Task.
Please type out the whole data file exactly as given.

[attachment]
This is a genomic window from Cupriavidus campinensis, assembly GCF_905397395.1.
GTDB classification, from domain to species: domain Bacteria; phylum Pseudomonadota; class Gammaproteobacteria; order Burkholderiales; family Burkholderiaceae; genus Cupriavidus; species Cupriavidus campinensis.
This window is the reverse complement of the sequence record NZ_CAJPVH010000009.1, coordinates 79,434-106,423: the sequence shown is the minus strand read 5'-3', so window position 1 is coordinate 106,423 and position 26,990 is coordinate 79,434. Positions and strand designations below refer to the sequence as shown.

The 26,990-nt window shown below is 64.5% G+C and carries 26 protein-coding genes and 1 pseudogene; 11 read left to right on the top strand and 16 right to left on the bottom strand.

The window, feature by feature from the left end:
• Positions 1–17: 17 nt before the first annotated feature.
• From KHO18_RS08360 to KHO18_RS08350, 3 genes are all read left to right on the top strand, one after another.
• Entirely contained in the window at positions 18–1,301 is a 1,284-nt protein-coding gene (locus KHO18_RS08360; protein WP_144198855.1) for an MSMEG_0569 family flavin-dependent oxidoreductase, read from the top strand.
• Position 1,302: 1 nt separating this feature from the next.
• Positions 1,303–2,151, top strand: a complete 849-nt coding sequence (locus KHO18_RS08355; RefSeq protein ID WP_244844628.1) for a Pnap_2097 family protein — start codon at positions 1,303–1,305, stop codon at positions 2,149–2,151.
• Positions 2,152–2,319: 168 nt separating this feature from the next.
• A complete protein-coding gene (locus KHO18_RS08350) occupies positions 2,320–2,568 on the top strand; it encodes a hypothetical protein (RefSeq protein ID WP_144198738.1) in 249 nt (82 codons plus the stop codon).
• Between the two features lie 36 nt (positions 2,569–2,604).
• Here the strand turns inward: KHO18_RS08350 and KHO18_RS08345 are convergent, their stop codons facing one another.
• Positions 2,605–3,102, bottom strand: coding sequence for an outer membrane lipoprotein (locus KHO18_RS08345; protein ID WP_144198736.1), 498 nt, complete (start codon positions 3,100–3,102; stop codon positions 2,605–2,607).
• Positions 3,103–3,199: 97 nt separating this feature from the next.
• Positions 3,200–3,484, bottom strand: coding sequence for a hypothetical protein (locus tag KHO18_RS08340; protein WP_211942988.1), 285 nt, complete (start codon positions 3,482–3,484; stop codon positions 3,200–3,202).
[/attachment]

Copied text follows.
This is a genomic window from Cupriavidus campinensis, assembly GCF_905397395.1.
GTDB classification, from domain to species: domain Bacteria; phylum Pseudomonadota; class Gammaproteobacteria; order Burkholderiales; family Burkholderiaceae; genus Cupriavidus; species Cupriavidus campinensis.
This window is the reverse complement of the sequence record NZ_CAJPVH010000009.1, coordinates 79,434-106,423: the sequence shown is the minus strand read 5'-3', so window position 1 is coordinate 106,423 and position 26,990 is coordinate 79,434. Positions and strand designations below refer to the sequence as shown.

The 26,990-nt window shown below is 64.5% G+C and carries 26 protein-coding genes and 1 pseudogene; 11 read left to right on the top strand and 16 right to left on the bottom strand.

The window, feature by feature from the left end:
• Positions 1–17: 17 nt before the first annotated feature.
• From KHO18_RS08360 to KHO18_RS08350, 3 genes are all read left to right on the top strand, one after another.
• Entirely contained in the window at positions 18–1,301 is a 1,284-nt protein-coding gene (locus KHO18_RS08360; protein WP_144198855.1) for an MSMEG_0569 family flavin-dependent oxidoreductase, read from the top strand.
• Position 1,302: 1 nt separating this feature from the next.
• Positions 1,303–2,151, top strand: a complete 849-nt coding sequence (locus KHO18_RS08355; RefSeq protein ID WP_244844628.1) for a Pnap_2097 family protein — start codon at positions 1,303–1,305, stop codon at positions 2,149–2,151.
• Positions 2,152–2,319: 168 nt separating this feature from the next.
• A complete protein-coding gene (locus KHO18_RS08350) occupies positions 2,320–2,568 on the top strand; it encodes a hypothetical protein (RefSeq protein ID WP_144198738.1) in 249 nt (82 codons plus the stop codon).
• Between the two features lie 36 nt (positions 2,569–2,604).
• Here the strand turns inward: KHO18_RS08350 and KHO18_RS08345 are convergent, their stop codons facing one another.
• Positions 2,605–3,102, bottom strand: coding sequence for an outer membrane lipoprotein (locus KHO18_RS08345; protein ID WP_144198736.1), 498 nt, complete (start codon positions 3,100–3,102; stop codon positions 2,605–2,607).
• Positions 3,103–3,199: 97 nt separating this feature from the next.
• Positions 3,200–3,484, bottom strand: coding sequence for a hypothetical protein (locus tag KHO18_RS08340; protein WP_211942988.1), 285 nt, complete (start codon positions 3,482–3,484; stop codon positions 3,200–3,202).